Hue Jackson sees a bit of himself in a former Browns legend.
With Cleveland set to honor its 1986 team Sunday against the Jets, Jackson described the profound impact former Browns coach Marty Schottenheimer — who will join the likes of Bernie Kosar, Clay Matthews, Kevin Mack and others at FirstEnergy Stadium — had on his own coaching career.
"One thing we all know about Marty, it is Marty's way," Jackson said Thursday, laughing.
"Marty does not back down from anybody. He has a belief system. He believes in what he believes. He has won a lot of games, and he knows how to do it. He has shown that everywhere he has been. I have great respect for that."
Jackson paused briefly and smiled.
"I'm kind of like that myself. I kind of believe in what I believe because that is the way you were raised," he said. "You have to do those things that you trust and have strong passion about in order to get your team where it needs to be."
Schottenheimer, who spent 21 seasons in the NFL as a head coach and five as Cleveland's top man (1984-88), led the Browns to four straight playoff appearances and back-to-back AFC Championship games.
More than a decade later, Schottenheimer gave Jackson his first NFL job in 2001 as the running backs coach of the Redskins.
"Marty is my guy. Marty brought me into this league," said Jackson, who was the USC offensive coordinator at the time alongside Schottenheimer's son, Brian. "I watched one of the most passionate football coaches I had ever been around. I know everybody has the stories about Marty crying, and that is him because he is so passionate about what he does and how he does it."
Schottenheimer was ultimately fired after the season, but the way he approached molding Washington's roster had an effect on Jackson.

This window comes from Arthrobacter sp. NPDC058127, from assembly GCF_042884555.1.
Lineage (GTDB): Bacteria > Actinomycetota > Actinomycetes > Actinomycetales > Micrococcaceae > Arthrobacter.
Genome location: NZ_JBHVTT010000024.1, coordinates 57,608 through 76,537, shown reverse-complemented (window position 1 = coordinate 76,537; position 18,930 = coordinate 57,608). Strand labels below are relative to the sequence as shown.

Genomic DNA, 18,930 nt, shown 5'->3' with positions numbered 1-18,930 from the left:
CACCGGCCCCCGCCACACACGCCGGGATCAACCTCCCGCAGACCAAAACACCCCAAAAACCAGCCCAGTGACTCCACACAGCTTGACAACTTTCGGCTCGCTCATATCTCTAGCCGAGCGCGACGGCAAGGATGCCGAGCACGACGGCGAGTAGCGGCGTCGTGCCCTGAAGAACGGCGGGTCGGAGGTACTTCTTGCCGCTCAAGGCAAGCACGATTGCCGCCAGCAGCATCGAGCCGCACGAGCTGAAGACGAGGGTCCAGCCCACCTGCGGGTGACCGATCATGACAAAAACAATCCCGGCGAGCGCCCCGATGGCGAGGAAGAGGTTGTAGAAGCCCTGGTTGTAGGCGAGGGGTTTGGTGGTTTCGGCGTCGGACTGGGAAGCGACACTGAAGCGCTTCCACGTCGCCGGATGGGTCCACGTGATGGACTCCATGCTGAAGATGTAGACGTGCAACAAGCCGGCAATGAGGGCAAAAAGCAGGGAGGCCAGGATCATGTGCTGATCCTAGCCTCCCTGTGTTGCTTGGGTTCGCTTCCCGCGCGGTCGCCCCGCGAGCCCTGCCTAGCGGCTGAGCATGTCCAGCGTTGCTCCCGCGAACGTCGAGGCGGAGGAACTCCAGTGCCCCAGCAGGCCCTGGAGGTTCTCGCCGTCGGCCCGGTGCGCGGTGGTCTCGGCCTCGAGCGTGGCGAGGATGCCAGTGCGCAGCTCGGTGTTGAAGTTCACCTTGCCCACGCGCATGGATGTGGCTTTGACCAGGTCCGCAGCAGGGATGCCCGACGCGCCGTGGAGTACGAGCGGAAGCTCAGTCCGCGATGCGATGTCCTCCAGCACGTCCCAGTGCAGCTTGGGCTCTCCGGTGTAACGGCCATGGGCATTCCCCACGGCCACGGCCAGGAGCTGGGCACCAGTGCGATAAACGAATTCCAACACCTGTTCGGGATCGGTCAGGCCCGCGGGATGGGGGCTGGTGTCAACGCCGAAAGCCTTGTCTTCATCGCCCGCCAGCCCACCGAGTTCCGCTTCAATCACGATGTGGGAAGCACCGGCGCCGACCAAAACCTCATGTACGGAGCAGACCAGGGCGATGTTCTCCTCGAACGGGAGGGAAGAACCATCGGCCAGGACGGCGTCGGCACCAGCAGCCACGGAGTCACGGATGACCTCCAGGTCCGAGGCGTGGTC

"It was really interesting that first year because he really came there and set the tempo. We had (former Redskins DE) Bruce Smith, we had (former Redskins LB) LaVar Arrington and a lot of good players. We started off 0-5 and then we flipped it. We won eight of the next 11. We played 'Marty Ball,' and 'Marty Ball' was line up and run the ball and play great defense," Jackson said.
"He had a lasting impression in my opinion of that organization when he left, and he went to San Diego. Obviously, we watched what he did there. He had an outstanding career as a coach. He is somebody I really admire, and I appreciate him giving me it. I am very thankful for the opportunity that he gave me to come to Washington with him."
This weekend will offer the pair a brief reunion.
"He taught me a ton about the running game, being tough, just what it meant to be a part of a team because it was his way and that is how he did things," Jackson said.
"I think all the players respected him because he was a winner. He believed in doing things right. A lot of that has rubbed off on me."